Omar Bonilla" />
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Friday, September 29, 2023


U.S. must learn from its history

In more than two millennium of human civilization, we should have learned something from our history. Instead, humans prove repeatedly we will make the same mistakes and trip over the same rocks. History has a knack for repeating itself and we have a knack for amnesia.

To the new generations, the issue of the housing crisis, economic recession, war in Iraq and even the electoral craze may seem unprecedented and certainly historic. But every generation has had to face their own ghosts and purge their own demons. Social injustice has been present well before slavery and economic troubles affected and shaped the Roman empire. War, no matter how much we try to oppose it, is inseparable from history and the development of everything we now hold most dear: from civil liberties to cell phones.

The extreme power gained by the church during the crusades drove the church to the corruption denounced and opposed by the Protestant movement, which inspired our forefathers to take their lives and dreams to the new world. Once here, they fought the French as a sideshow of the Napoleonic campaigns that were essentially a sparring for trade and navigation rights.

The war of independence followed, triggered by disputes over tariffs and taxation. The Civil War was an effort from the North to check the South and its economic boom fueled by the free labor of slaves.

Westward expansion was the answer to the new nation’s hunger for land at the expense of Native Americans and Mexicans. We then entered World War I only after our sales to one side were affected by German’s U-boats (our infant international trade schemes back then would not allow us to sell to both sides).

World War II came for us as the direct result of an oil embargo over Japan. Korea, Vietnam and the current involvement with Israel and the Middle East started as an indirect sparring for global hegemony with Russia. That resulted in the terrorism and religious extremism that led us to the two-act drama of the Gulf War for the control of the greatest oil supply in the world.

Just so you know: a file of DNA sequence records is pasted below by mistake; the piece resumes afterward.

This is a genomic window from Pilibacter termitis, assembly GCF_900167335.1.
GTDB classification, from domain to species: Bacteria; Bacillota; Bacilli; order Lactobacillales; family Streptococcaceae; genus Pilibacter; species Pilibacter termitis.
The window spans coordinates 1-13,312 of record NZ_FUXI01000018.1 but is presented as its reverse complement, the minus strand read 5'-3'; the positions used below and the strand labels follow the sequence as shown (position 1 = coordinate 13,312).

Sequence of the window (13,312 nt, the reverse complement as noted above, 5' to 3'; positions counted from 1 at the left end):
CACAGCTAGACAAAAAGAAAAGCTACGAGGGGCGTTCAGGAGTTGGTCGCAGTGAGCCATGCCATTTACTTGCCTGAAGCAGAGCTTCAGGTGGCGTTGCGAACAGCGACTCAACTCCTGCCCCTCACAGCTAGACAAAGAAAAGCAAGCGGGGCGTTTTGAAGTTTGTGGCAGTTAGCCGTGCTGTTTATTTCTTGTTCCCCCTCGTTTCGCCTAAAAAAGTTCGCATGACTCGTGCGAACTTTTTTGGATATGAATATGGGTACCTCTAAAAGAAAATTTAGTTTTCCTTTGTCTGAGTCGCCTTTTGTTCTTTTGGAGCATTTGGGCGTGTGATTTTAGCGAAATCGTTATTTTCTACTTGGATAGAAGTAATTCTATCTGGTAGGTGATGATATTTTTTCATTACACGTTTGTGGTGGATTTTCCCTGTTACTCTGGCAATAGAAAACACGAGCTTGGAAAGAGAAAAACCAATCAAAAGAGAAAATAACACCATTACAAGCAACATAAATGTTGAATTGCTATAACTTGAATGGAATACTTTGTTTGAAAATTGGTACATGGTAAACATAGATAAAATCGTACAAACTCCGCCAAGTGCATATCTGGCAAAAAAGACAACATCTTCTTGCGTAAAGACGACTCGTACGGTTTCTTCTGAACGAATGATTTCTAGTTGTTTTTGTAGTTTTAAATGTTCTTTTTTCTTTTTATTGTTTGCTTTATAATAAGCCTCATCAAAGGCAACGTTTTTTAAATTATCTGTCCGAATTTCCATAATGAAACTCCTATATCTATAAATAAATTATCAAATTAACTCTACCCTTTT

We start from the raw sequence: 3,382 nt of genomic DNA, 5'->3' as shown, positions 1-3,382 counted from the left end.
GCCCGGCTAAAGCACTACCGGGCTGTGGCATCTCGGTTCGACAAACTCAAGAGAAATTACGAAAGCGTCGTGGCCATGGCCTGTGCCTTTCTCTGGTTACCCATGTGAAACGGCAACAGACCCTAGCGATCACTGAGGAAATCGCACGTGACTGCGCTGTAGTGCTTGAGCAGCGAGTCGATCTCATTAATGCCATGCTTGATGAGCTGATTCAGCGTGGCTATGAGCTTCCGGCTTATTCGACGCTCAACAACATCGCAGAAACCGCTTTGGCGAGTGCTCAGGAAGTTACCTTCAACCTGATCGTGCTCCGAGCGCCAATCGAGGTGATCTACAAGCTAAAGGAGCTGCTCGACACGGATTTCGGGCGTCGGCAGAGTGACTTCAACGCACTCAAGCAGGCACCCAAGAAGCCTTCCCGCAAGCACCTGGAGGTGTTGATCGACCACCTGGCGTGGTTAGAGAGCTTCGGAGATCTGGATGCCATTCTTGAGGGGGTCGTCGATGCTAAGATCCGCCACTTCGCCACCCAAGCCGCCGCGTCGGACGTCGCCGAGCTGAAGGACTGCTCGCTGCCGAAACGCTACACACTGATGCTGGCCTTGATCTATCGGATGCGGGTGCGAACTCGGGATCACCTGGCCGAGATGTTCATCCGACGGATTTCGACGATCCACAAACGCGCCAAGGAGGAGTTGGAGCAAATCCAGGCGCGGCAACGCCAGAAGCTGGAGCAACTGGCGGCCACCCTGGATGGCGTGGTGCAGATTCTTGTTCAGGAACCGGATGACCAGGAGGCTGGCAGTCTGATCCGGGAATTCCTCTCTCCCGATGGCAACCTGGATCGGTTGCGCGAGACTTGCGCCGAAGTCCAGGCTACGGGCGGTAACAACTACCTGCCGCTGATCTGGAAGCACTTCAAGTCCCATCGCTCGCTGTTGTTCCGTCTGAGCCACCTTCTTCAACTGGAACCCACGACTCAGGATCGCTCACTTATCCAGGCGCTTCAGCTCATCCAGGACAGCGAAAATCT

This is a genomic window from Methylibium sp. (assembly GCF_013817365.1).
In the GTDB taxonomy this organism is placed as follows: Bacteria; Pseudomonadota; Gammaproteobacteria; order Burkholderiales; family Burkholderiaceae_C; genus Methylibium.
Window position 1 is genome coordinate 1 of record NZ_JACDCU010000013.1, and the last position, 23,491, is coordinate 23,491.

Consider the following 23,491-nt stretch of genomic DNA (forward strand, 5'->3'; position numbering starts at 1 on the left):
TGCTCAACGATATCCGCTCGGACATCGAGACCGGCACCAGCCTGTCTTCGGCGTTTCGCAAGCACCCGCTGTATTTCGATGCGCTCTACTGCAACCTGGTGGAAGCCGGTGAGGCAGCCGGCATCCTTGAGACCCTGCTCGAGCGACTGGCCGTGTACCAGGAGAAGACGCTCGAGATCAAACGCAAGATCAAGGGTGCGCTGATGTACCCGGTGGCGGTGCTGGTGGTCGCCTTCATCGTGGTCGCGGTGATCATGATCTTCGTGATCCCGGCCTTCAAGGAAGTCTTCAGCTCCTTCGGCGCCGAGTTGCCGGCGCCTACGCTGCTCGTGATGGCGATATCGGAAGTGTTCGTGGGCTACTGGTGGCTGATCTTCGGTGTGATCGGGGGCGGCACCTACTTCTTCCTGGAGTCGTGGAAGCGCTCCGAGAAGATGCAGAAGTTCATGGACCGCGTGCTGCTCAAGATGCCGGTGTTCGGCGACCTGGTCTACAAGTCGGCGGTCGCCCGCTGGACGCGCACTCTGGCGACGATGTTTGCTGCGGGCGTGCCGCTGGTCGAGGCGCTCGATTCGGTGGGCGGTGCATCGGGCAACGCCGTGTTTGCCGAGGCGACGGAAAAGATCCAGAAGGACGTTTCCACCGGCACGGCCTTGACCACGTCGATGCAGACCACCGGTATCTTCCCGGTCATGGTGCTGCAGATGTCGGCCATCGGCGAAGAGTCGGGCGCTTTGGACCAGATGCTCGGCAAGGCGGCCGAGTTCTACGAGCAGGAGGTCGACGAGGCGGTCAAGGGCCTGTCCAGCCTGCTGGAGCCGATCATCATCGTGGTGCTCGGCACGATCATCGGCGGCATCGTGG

The current economic crisis is as much the direct result of our dependence of oil as of our undisciplined spending practices. But most importantly, it is the logical consequence of our incapacity to learn from our mistakes. The Civil War’s surplus of guns and soldiers led to the aggressive conquest of the West with all the destruction that drove us to the years of isolationism. The victory of World War I gave birth to an overconfident nation that, for wanting too much too fast during the roaring twenties, spent itself to the Great Depression.

World War II rescued us and the reconstruction of Europe was the final push that took us to the zenith of our economic power that has once again taken our feet from the ground in the form of overconfidence, overspending and overdependence in foreign oil and labor, which conspired with the no longer indispensable education to drive us to the edge.

We can only hope this time that our leaders have finally grasped the teachings of history and another war will not be needed to get back on track. Let’s carry the one we already have to its successful end, and start a real revolution in the way we live and see our priorities. We need to go from consumers and impulsive spenders, to producers and investors of our future.

Our ego and act for making a vital need out of the most superficial things is more than a statement of power and wealth, it is fast becoming our greatest weakness. And our enemies know that. We cannot hope to survive extremism when they would go shoeless into battle when we cannot even start our day without Starbucks. Bonilla, a computer-engineering technology senior, can be reached via [email protected].

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